“Runners, those who are overweight and those wearing shoes with poor support are at higher risk,” Dr. Stehly said.
These small tears are usually repaired by our bodies but if multiple repairs occur, a bone spur may result, which could add further discomfort. Pain can also be felt along the arch of your foot and prolonged standing could enhance the pain.
Dr. Stehly recommends the following steps to ease the pain:
- Take a break from activities
- Try ice on the painful areas
- Stretch your feet, ankles and calves for improved flexibility
- Add supportive orthotics to your shoes
“If these measures don’t help within a couple of months, your doctor may offer steroid injections and other conservative treatment options,” he said.
Stress fractures can happen when attempting a new exercise program in which you’ve tried to do too much too soon. They also occur from repeated force in runners or through normal use when osteoporosis is present. Stress fractures commonly affect weight-bearing bones, particularly the lower leg and foot.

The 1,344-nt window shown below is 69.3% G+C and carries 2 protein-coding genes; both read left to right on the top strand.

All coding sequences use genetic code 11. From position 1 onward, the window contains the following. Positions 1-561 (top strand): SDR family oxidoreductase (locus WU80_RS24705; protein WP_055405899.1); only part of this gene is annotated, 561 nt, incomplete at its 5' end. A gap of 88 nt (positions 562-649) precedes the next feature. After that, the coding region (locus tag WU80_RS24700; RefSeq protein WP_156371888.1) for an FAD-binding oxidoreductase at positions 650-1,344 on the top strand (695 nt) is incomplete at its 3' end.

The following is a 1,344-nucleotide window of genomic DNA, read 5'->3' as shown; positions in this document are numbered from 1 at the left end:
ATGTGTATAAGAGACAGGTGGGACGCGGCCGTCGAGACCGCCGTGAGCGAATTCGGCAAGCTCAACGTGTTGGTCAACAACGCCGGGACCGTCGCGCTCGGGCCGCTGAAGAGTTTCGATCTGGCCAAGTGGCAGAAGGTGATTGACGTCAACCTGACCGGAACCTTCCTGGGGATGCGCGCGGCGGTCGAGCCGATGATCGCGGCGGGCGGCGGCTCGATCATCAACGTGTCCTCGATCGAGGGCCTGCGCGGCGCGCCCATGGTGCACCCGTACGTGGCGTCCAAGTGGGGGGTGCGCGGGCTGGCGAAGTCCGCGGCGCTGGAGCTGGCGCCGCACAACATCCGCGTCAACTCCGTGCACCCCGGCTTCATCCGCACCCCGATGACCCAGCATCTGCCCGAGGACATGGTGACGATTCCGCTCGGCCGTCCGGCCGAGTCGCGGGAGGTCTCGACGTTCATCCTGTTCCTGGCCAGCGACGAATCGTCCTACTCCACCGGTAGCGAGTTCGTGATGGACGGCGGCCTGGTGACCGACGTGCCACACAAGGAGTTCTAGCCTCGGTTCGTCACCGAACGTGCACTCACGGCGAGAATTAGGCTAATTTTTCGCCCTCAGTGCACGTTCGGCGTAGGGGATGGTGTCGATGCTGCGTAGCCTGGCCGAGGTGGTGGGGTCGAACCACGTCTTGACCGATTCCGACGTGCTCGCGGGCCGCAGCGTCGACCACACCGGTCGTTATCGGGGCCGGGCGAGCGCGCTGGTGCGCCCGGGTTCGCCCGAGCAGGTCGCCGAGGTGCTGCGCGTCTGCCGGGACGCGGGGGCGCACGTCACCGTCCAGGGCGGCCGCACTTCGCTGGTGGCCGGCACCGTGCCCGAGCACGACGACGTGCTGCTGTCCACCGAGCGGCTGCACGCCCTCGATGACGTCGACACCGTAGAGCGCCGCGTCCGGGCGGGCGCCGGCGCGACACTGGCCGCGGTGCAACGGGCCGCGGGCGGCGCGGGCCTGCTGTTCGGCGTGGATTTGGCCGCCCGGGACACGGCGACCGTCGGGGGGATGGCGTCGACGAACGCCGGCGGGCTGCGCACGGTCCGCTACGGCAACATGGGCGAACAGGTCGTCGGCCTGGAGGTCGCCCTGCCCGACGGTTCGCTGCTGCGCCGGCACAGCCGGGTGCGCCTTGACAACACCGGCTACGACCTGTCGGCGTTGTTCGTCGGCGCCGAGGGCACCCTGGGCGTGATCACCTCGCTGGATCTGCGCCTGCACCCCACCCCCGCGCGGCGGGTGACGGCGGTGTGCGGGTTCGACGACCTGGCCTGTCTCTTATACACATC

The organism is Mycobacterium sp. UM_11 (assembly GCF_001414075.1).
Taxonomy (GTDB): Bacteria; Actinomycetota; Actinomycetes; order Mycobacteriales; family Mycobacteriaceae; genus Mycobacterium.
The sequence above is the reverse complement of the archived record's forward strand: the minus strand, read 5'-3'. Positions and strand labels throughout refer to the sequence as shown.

“To prevent stress fractures, start any new exercise slowly and keep additional effort or distance within a 10% increase each week,” Dr. Stehly said. “Proper footwear is great prevention as is a diet that includes vitamin D and calcium to help maintain bone strength. Adding in a low-impact activity like yoga that doesn’t put a lot of stress on joints provides cross-training in your routine and reduces your risk.”
With some preparation and mindfulness, you can be well on your way to starting a great new, healthy habit.
Ready to move better? Get started today.
About the author
This content has been written or reviewed by a member of the Baylor Scott & White Health medical staff.